Monday, October 31, 2016

“Attitude is a choice. Happiness is a choice. Optimism is a choice. Kindness is a choice. Giving is a choice. Respect is a choice. Whatever choice you make makes you. Choose wisely.”

“Your days are numbered. Use them to throw open the windows of your soul to the sun. If you do not, the sun will soon set, and you with it.” ― Marcus Aurelius: (was Roman Emperor from 161 to 180 - Marcus Aurelius was the last of the so-called Five Good Emperors.)

Gospel Text: (LK 14:12-14)
On a sabbath Jesus went to dine
at the home of one of the leading Pharisees.
He said to the host who invited him,
“When you hold a lunch or a dinner,
do not invite your friends or your brothers or sisters
or your relatives or your wealthy neighbors,
in case they may invite you back and you have repayment.
Rather, when you hold a banquet,
invite the poor, the crippled, the lame, the blind;
blessed indeed will you be because of their inability to repay you.
For you will be repaid at the resurrection of the righteous.”

The Gospel today has Jesus instructing that we should invite everyone to the table.  Not just the wealthy or “perfect,” but the poor and outcast, the undesirables.  Like us opening the door for people on All Hallows Eve, it doesn’t make a difference who they are, what they’ve done, what they’re wearing, or where they come from.  It just doesn’t matter… we welcome them anyway, giving what we can, expecting nothing in return.

To me, this Gospel is all about welcoming the sinner.  I’m a sinner, and wow do I long to be invited.  With tomorrow being All Saints Day, I’m being hit in the head with the question, “Weren’t the Saints actually sinners first?”

Who do we welcome to the table?  Who welcomes us?

Who doesn’t?

“He said to the man who had invited him, “Invite the poor, the maimed, the lame, the blind.”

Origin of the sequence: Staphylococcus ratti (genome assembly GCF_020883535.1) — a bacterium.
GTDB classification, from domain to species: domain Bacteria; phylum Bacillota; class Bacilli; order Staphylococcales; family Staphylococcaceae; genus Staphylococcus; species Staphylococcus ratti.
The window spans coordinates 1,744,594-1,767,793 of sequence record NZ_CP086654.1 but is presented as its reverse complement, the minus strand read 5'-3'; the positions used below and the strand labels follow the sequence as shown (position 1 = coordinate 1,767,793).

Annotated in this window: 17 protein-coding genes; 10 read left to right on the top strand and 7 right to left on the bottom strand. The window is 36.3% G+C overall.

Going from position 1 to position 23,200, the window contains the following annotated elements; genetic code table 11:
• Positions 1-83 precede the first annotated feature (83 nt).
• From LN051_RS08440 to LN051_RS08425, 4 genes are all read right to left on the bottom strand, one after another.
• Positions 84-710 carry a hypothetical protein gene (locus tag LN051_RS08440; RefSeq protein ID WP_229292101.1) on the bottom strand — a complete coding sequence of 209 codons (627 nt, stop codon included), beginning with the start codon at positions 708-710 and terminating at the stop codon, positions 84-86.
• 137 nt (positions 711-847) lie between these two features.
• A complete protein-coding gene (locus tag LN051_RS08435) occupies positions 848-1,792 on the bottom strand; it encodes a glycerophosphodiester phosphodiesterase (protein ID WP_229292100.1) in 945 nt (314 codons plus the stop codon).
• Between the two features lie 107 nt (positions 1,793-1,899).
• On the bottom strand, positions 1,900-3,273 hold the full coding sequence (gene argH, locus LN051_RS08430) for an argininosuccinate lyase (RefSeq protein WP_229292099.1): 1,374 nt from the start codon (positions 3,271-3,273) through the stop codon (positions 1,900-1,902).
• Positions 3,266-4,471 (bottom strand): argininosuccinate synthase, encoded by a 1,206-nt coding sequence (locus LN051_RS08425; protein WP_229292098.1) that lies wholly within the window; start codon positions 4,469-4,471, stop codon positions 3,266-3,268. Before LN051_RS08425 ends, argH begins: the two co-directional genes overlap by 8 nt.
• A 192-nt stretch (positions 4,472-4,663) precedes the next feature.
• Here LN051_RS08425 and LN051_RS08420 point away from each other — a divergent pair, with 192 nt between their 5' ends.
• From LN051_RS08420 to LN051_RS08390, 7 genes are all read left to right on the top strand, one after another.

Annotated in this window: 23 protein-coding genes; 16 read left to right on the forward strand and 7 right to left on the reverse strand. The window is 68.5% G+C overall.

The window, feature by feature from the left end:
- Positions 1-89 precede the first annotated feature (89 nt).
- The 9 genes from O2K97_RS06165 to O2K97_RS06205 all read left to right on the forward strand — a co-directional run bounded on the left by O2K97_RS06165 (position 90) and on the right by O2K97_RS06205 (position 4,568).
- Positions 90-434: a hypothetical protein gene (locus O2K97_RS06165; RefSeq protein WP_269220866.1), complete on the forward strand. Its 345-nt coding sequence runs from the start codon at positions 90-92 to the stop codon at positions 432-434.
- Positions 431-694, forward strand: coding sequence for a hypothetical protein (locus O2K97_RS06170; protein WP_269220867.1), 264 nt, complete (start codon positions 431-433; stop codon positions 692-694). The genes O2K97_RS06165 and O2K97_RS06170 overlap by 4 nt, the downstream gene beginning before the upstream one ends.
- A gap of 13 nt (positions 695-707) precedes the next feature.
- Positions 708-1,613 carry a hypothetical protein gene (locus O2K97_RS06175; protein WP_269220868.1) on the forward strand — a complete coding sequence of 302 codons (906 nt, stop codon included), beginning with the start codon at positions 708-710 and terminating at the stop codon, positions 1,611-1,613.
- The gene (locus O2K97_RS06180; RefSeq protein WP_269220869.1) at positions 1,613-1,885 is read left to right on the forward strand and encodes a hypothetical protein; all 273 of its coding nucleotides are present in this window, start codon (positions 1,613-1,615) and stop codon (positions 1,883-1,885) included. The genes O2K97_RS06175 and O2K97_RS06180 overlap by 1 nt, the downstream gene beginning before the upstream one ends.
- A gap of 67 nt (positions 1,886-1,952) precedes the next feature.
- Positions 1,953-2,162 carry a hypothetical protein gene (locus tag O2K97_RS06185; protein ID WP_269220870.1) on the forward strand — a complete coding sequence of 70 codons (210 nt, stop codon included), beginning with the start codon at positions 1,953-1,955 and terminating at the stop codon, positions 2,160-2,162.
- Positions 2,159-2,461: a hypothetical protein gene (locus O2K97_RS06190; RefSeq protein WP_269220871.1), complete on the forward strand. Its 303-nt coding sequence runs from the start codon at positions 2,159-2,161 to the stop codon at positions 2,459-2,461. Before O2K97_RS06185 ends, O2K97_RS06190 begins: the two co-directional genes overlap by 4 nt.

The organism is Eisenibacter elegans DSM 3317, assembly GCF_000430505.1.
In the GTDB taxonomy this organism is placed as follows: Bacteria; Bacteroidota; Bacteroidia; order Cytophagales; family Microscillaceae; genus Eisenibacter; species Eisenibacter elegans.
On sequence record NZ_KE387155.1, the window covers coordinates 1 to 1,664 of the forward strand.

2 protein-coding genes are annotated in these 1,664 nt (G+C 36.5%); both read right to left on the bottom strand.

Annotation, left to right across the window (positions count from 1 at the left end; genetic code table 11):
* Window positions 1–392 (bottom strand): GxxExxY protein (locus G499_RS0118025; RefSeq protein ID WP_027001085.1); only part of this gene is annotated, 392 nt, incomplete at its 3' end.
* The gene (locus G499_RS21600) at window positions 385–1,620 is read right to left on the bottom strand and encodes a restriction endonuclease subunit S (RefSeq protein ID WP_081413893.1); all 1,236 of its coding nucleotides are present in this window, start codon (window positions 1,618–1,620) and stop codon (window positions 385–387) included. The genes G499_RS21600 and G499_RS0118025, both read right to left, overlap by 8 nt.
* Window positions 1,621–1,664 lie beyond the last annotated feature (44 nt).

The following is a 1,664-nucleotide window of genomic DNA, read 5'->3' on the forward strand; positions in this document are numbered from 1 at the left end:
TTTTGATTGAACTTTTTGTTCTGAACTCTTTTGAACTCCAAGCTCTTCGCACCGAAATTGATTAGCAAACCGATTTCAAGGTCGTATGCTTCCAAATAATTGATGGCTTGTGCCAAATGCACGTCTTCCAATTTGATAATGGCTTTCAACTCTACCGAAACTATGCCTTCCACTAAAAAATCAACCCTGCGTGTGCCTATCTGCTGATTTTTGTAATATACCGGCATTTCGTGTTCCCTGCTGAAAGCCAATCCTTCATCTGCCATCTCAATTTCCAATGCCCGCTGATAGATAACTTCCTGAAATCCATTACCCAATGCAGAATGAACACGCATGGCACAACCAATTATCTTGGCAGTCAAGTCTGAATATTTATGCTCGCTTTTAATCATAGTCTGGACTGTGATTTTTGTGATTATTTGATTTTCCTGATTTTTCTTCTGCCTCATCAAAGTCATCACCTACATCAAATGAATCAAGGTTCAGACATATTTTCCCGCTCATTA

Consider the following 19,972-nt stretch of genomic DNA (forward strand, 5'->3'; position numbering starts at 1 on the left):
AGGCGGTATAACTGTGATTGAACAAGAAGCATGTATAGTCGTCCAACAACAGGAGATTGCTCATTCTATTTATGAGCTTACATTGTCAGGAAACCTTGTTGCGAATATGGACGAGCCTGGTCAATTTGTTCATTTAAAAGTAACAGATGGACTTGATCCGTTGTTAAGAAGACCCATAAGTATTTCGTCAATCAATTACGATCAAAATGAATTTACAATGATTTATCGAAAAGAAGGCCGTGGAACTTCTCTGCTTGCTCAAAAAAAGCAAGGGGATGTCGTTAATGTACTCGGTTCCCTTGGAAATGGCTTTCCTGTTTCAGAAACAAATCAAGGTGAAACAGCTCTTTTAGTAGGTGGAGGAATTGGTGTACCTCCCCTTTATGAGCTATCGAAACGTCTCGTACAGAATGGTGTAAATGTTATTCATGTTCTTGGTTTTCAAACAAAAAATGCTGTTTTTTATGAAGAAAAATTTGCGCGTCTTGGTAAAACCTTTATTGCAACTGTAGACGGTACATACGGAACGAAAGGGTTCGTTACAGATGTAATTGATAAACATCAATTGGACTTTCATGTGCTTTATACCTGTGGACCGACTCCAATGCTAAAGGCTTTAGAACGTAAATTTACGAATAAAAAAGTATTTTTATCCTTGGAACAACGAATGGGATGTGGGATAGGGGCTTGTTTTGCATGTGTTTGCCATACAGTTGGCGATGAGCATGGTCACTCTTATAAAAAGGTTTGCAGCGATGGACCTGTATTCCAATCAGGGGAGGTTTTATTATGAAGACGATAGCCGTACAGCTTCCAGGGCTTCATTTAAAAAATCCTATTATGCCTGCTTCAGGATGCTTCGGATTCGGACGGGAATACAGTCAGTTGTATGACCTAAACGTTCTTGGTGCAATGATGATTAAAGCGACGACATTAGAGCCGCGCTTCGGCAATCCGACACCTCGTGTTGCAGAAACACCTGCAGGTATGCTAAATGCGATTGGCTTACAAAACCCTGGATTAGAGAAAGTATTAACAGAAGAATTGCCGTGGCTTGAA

Shouldn’t we do the same? 

Sunday, October 30, 2016

“Those who cannot change their minds cannot change anything.”

“Everyone thinks of changing the world, but no one thinks of changing himself.”  -  Leo Tolstoy: (1828 – 1910: was a Russian writer who is regarded as one of the greatest authors of all time.)

Gospel Text: (LK 19:1-10)
At that time, Jesus came to Jericho and intended to pass through the town.
Now a man there named Zacchaeus,
who was a chief tax collector and also a wealthy man,
was seeking to see who Jesus was;
but he could not see him because of the crowd,
for he was short in stature.
So he ran ahead and climbed a sycamore tree in order to see Jesus,
who was about to pass that way.
When he reached the place, Jesus looked up and said,
“Zacchaeus, come down quickly,
for today I must stay at your house.”
And he came down quickly and received him with joy.
When they all saw this, they began to grumble, saying,
“He has gone to stay at the house of a sinner.”
But Zacchaeus stood there and said to the Lord,
“Behold, half of my possessions, Lord, I shall give to the poor,
and if I have extorted anything from anyone
I shall repay it four times over.”
And Jesus said to him,
“Today salvation has come to this house
because this man too is a descendant of Abraham.
For the Son of Man has come to seek
and to save what was lost.”

What made him change?  Jesus didn’t work any miracle for Zacchaeus, didn’t heal any illness or alleviate any hunger. All Jesus did was spend time with Zacchaeus, and that was enough to turn him around.

In his book, The Five Love Languages, author Gary Chapman identifies the giving of “quality time” to another as one of the five languages of love.  That is just what Jesus did.  He gave Zacchaeus genuine attention, affirmation and a non-judgmental attitude.  He listened to him and enjoyed his company.  He didn’t give Zacchaeus food for his body.  In fact Zacchaeus fed Jesus.  Instead Jesus gave him nourishment for his spirit by a genuine loving attitude.

It was Benjamin Disraeli who said, “The greatest good you can do for another is not just share your riches, but to reveal to him his own.”  If we take the time and make the effort to be truly present to another, we can watch a gold mine of goodness come pouring forth.

Friday, October 28, 2016